Many European port cities have changed in later years. Formerly seedy districts have undergone urban renewal, sometimes veritable metamorphoses. Architects have been given seemingly free reign, often with spectacular results, such as in Rotterdam.

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I'm strangely intrigued by this building

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Der Spiegel HQ – Hamburg is Germany’s publishing and media hub

On a recent InterRail journey, a quick stop in Hamburg was on the agenda. I was curious to see if the same had happened here.

Last time I was in Hamburg was in the 80s. I remembered a rough port city and all that comes with it. Had this nitty, gritty north German city been transformed, too?

Hamburg is large, with more than 5 million people living in the metropolitan area. It’s also quite a prosperous city, ranking high on livability indexes. I was here for an afternoon and a night, and only saw bits and pieces of the city. But what I did see – well, Hamburg has changed, but perhaps less ostentationsly.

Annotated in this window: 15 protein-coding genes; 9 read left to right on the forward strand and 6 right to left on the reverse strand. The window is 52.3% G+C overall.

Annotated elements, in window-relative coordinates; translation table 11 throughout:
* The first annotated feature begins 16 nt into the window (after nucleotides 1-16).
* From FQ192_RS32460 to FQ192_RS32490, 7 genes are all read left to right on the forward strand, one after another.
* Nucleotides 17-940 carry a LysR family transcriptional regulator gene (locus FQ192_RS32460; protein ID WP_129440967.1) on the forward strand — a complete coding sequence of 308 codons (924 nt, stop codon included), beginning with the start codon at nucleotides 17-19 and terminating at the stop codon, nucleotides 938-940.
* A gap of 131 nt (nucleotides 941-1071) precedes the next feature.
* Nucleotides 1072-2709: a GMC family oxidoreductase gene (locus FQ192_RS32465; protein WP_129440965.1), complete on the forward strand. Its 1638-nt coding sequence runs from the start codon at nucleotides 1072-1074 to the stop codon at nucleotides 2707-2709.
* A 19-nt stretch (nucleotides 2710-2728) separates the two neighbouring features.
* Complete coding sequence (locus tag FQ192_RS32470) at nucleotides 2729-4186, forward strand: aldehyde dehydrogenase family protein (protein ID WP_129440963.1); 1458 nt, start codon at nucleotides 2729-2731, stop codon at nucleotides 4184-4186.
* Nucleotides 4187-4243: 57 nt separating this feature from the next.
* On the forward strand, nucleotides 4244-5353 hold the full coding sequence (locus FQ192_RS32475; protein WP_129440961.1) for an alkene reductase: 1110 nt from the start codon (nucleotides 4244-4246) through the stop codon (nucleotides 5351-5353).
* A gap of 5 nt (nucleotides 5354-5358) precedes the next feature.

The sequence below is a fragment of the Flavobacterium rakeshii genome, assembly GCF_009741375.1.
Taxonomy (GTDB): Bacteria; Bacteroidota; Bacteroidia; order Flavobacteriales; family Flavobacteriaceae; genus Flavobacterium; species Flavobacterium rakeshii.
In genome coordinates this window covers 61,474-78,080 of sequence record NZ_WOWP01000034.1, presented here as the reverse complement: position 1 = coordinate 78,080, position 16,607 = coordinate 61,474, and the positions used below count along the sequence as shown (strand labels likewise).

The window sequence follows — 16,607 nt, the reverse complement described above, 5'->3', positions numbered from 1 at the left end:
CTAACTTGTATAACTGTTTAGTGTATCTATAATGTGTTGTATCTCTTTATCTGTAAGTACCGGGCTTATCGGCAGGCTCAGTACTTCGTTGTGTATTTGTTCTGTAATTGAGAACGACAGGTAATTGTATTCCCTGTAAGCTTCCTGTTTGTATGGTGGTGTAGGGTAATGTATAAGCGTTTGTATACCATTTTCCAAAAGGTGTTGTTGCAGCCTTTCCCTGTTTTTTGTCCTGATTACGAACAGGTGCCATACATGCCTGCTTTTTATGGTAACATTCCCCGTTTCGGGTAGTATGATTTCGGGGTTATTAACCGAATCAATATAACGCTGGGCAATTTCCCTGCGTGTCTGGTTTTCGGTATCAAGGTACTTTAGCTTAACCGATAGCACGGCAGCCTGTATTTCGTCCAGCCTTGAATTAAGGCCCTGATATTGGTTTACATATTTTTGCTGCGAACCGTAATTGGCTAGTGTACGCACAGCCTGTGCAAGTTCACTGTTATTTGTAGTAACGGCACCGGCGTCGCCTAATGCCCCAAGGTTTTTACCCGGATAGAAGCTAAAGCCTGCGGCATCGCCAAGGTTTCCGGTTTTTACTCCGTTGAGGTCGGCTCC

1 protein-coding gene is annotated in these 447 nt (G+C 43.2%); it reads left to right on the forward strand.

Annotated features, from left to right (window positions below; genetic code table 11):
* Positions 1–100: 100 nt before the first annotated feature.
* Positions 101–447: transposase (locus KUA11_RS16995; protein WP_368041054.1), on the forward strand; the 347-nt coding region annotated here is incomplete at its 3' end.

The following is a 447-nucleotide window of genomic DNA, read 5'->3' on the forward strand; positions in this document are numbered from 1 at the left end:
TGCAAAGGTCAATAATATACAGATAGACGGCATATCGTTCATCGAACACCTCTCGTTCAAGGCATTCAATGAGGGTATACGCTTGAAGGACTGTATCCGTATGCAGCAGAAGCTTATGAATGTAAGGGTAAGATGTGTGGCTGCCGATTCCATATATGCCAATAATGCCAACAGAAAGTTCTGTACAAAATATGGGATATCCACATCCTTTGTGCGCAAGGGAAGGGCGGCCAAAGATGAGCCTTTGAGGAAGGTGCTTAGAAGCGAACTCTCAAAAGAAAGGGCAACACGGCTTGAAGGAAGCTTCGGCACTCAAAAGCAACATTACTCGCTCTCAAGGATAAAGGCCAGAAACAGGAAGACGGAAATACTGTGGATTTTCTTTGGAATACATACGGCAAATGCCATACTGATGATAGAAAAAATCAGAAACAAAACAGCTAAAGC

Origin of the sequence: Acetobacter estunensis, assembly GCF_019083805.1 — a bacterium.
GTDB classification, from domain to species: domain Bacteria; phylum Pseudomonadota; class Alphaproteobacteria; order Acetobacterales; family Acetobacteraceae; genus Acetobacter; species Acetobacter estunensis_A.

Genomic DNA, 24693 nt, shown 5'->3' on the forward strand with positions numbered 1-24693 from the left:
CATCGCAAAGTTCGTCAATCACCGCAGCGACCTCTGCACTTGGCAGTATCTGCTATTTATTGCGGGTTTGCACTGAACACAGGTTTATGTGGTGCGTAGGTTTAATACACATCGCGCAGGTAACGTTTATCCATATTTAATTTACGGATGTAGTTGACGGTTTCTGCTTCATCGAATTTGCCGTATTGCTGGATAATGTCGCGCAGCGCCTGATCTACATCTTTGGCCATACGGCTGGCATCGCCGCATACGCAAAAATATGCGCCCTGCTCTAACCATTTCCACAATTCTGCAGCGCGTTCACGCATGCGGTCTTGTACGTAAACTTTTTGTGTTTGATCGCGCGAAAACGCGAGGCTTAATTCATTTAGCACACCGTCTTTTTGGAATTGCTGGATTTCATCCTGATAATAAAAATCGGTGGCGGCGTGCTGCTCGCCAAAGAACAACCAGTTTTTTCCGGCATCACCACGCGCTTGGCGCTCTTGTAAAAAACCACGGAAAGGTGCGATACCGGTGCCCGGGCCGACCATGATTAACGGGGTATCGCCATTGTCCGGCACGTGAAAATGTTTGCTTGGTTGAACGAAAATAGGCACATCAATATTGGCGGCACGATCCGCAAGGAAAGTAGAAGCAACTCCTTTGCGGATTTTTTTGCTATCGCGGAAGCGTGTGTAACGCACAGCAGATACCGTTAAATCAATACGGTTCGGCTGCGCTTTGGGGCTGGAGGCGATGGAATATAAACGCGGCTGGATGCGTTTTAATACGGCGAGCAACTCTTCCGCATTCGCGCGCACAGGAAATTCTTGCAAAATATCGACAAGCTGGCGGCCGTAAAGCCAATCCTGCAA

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Hamburg street art… sort of

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Who needs Coca-Cola when there’s fritz-kola (a small Hamburg operation, emphasising all-natural, vegan ingredients and sustainable production)

Parts of the port is still a bit rough around the edges, whereas other parts, such as Speicherstadt – the world’s largest warehouse complex and a future world heritage site – is elegant. And curious. The 19th century warehouses look Gothic with their odd little turrets and towers and gables. Canals weave through. Next time, I’d like to explore this area further, especially at night, from the water. It must be very atmospheric.


I was also intrigued to hear about Dialog in Dunkeln (also in Speicherstadt), and would like to have a closer look. Although, look isn’t the right word. In the completely dark rooms, the seeing become blind, depending entirely on guides which are blind. It’s also possible to have dinner in the dark or brunch in silence – all about using our senses differently.

At dusk, we stopped for a drink in the Karolinenviertel neighbourhood, with leafy little lawns, curious shops and hip cafes (a beer at Yoko Mono, anyone?), and a renovated meatpacking district nearby. Bonita, a Dutch writer and our InterRail guide, was keen to show us Bullerei, where they served the best and freshest burrata outside of Puglia. A burrata, if you’re not familiar with it (I wasn’t) is a large, silky soft mozzarella filled with stracciatella and cream. Delicious!

So, that’s a quick peek at Hamburg. Adding it to the must-return list.

Disclosure: In Hamburg, I was a guest of InterRail. All opinions are entirely my own, as ever.